Jan 05, 2022 Sports
Government hosting the cricket, GCB playing supporting role
By Sean Devers,
Kaieteur News – The ICC U-19 Cricket World Cup was first staged in Australia in 1988 and come January 14, 2022, the fourteenth Edition of this Event will commence at the Providence Stadium with West Indies facing off with inaugural winners Australia.
Four matches are scheduled for Guyana and will be played at Providence and Everest in the City on January 14 & 15.
On January 14 West Indies battle Australia at Providence and Sri Lanka face Scotland at Everest, while the next day Ireland play Uganda at Everest and India oppose South Africa at Providence.
The final will be played at the Sir Vivian Richards Stadium in Antigua on February 5.
West Indies are in Group ‘D’ along with Australia, Sri Lanka and Scotland.
While matches in the ICC Men’s World Cup was staged at Providence in 2007, the Men’s T20 in 2010 and the Women’s T20 in 2018, this is first time that an U-19 World Cup will staged in the West Indies and Guyana.
In 2016, under the Captaincy of Guyanese Shimron Hetmyer, West Indies won its only U-19 World Cup in Bangladesh.
According to Guyana’s Minister of Culture, Youth & Sport Charles Ramson Jr, the Guyana Cricket Board (GCB) is a part of Local Organising Committee (LOC) which is headed by Director of Sports Steve Ninvalle.
“We have organised the LOC based on the respective stake holders. Most of it is Government related but the GCB has an overarching role because it’s really the Government that’s hosting the cricket but we also know that they are important in relation to organisation and have a lot of internal capacity that they can rely on in relation to leadership. So they are playing a supportive role,” explained Minister Ramson.
The Minister informed that they were several criteria that had to be met for Guyana’s bid to be successful.
“Most of it is non-financial in the sense that we were responsible for giving the commitment in terms of being a host that doesn’t come with a cost for them (ICC).
And in return…while it is not a direct significant revenue earner for the Government, it’s significant revenue earner for the Country.
So we quantified that and said is this important for us to make a bid and internally I made an announcement that we had calculated that we expected to generate about US$3 million worth of revenue coming directly to the Country and excludes all the other spin off effects.
When we submitted our bid it was the ability to host in relation to Hotels, Transportation, Security, Covid precautions…mostly along those lines, and the commitment that we would give tax concessions and wavers when they are bringing in their equipment. Those are the main things, but we also get some non-financial benefits like advertising at the International level because the games will be broadcasting internationally from here so we get to advertise our Guyanese products to the world,” continued the Minister.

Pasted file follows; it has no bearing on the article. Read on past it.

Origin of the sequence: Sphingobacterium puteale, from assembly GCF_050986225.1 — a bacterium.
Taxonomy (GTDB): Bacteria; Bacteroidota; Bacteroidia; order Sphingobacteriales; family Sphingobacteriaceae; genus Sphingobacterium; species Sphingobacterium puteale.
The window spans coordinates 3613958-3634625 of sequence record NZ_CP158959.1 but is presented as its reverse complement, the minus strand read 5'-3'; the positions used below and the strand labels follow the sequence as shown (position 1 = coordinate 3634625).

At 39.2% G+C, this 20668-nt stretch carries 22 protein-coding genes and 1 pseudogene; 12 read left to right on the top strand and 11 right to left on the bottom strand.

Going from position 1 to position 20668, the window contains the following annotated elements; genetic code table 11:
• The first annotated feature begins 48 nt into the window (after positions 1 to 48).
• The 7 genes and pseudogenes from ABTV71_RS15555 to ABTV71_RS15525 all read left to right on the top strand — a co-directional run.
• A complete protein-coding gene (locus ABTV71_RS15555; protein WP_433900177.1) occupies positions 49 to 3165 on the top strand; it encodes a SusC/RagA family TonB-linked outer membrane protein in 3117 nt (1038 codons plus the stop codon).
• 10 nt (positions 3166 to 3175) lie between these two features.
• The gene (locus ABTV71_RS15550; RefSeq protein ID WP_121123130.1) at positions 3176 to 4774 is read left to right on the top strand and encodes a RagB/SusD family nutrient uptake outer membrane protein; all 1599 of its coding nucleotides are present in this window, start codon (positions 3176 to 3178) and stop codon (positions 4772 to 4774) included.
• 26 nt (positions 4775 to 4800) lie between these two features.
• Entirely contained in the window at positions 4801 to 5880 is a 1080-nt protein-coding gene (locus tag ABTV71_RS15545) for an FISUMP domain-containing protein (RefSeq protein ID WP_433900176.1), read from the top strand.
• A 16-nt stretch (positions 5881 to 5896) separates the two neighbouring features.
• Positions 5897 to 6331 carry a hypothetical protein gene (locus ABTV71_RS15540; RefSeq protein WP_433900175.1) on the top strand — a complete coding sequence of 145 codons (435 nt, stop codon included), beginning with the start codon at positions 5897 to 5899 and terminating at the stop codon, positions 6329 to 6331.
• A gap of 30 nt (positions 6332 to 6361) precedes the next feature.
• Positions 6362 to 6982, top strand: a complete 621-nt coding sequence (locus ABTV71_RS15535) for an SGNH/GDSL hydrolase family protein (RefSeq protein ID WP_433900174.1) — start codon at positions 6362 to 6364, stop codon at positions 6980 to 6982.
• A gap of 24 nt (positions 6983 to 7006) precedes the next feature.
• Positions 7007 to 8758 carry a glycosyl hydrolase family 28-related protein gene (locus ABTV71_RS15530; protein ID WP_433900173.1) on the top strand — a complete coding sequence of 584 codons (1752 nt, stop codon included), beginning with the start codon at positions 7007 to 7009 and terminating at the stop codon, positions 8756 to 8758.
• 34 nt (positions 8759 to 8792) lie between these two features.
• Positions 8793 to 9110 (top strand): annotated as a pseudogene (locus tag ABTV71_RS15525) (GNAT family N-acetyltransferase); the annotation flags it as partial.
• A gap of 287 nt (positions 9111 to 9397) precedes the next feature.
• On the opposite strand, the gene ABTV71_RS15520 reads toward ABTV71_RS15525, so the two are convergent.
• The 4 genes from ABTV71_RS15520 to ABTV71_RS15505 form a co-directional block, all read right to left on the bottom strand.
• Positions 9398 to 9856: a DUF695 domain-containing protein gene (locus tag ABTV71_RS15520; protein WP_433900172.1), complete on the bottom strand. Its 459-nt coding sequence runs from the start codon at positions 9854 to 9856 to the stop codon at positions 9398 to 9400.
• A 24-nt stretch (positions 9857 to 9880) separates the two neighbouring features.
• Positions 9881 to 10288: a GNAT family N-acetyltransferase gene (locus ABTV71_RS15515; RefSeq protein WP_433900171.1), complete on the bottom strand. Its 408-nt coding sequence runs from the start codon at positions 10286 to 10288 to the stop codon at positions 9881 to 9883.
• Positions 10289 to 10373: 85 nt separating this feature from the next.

Ramson, a former left arm spinner at division one level for Everest, also spoke about the challenges faced.
“During the two weeks of December was a really challenging time for us because of adverse weather conditions. We knew that the rainy season was in December but it was the severity of the rain which caused a worry. So we had to redirect a lot of our energies towards keeping the facilities at a certain level of maintenance,” said Minister Ramson who also played in the West Indies Lawyer’s team as an all-rounder.
Minister Ramson added that additional pumping out of water from the grounds while clearing and doing all the renovations work because there were multiple inspections from the ICC and CWI.
“At one point it was getting a bit iffy in whether we were going to remain a host Country. Internally I did not want to raise any unnecessary concerns with the public but internally we were putting in all the efforts.
I am very happy with what I am seeing from the leadership of all of the committees for the various grounds as they all pulled their weight,” added the Minister.
Apart from Guyana’s lone International Cricket venue, Bourda, who hosted Test and ODI cricket up to 2006, Everest and Enmore (which both hosted First-Class cricket) are the venues identified as match and practice facilities.
CWI are the ICC representatives here and updating them on what is going on in terms of the condition of the grounds. However, the ICC is expected shortly.
“I had a lot of Cabinet support from the various Ministries and from the President himself because we know how important cricket is for Guyana and for the young people for that event to be here to create the ignition for dreams to be crystalized.
When they think about what they can do for a future, cricket is an organised sport. It is an important part of who young people become and some of us here entered careers that are related to sports and came from a background of playing sports.
I know personally how important organised sport is and events like this are important for Guyana. I remember going to see West Indies play when I was really young and dreaming of playing for the West Indies and that is why, as a Country it was important for us to put in the effort to keep the games in Guyana.
So thankfully, all of the maintenance work at the grounds are 99 percent completed. All the changing rooms, stands, pavilion, infrastructure in relation to drainage is done. Right now we want to keep everything the way that it needs to be along with implementing the respective agencies so that they are allowed to do their work,”concluded Minister Ramson who informed that teams have already slated to come into Guyana.
After their series against young South Africa, West Indies will travel to Guyana from St Vincent where that series is being played.
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